Muckleford is rural locality 10 km south-east of Maldon and 115 km north-west of Melbourne. It is on Muckleford Creek, a tributary of the Loddon River. There are also Muckleford North (on the creek) and Muckleford South, near Newstead.
Muckleford was named after a pastoral run taken up in 1840. Gold was discovered in the Muckleford district in 1854, and a speculative township was put up for sale in the same year. The location had the advantage of permanent water, which Maldon lacked. There were other minor rushes at Muckleford, but no permanent gold mining industry eventuated.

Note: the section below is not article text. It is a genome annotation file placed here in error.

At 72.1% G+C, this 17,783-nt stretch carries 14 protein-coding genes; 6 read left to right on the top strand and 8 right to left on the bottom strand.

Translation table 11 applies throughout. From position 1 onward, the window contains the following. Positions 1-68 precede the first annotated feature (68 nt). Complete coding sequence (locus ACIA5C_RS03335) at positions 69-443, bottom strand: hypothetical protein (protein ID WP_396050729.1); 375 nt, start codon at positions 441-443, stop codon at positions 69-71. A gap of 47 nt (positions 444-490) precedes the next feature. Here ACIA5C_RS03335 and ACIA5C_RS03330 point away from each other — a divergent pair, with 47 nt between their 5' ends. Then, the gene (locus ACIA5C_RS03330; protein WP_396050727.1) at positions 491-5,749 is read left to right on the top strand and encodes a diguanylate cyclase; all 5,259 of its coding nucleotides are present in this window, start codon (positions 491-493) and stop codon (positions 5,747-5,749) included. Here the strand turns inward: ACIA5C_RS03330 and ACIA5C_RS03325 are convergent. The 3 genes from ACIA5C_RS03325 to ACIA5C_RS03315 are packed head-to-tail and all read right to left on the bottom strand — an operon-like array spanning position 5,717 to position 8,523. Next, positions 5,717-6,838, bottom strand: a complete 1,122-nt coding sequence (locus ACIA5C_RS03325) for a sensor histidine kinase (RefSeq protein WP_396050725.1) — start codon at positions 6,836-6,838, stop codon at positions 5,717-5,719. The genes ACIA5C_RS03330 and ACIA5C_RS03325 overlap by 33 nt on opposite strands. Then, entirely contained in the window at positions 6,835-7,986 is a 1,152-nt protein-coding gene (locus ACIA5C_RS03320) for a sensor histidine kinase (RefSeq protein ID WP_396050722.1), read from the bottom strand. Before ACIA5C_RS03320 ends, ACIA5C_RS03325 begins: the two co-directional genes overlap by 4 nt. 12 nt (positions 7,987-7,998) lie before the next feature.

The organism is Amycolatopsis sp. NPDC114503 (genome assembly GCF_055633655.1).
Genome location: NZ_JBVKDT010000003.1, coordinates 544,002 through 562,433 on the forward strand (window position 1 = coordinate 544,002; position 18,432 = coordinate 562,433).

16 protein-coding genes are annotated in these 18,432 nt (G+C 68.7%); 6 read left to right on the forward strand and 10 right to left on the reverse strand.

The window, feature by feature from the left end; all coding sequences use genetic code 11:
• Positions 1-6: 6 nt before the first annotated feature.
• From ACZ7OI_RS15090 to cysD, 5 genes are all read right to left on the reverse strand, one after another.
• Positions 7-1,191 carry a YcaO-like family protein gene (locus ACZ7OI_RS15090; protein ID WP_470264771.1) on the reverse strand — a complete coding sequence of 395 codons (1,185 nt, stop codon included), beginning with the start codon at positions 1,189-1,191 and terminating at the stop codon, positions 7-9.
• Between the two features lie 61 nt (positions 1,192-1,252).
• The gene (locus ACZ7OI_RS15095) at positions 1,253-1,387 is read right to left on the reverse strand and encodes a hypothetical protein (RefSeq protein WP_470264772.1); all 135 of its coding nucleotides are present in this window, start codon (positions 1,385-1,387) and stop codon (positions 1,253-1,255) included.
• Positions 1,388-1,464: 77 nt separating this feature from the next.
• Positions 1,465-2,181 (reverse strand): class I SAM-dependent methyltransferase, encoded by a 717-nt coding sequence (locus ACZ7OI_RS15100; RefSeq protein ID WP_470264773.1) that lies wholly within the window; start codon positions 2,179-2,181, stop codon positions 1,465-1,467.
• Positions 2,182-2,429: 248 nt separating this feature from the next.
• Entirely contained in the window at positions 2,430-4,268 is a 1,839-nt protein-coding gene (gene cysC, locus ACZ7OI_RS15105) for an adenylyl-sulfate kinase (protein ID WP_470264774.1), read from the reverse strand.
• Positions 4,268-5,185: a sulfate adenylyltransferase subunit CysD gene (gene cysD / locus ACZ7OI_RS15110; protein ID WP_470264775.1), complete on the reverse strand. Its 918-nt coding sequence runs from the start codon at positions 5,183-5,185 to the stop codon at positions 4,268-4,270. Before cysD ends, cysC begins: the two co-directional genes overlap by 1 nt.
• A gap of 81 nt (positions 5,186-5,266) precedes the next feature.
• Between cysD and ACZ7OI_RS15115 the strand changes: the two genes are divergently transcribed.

An Anglican school was opened in 1855 and two hotels at about the same time. The ruins of one, the Orrville, remain. Muckleford (at Muckleford North) was a railway station on the line from Castlemaine to Maldon (1884). The Anglican school was superseded by a government school (1877-1932). There were also Congregational and Bible Christian churches. A school, opened in 1871 at Muckleford South, was kept as a community hall when closed in 1927, and is on the Register of the National Estate. Muckleford was described in the 1903 Australian handbook:
Muckleford is a stopping place on the goldfields tourist railway, and the Muckleford cricket club plays in the local competition.
Since before 1900 Muckleford has been an agricultural area. Its census populations have been:
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At the 2011 census, farming accounted for 13% of employment.
Miles Lewis, The essential Maldon, Richmond, 1983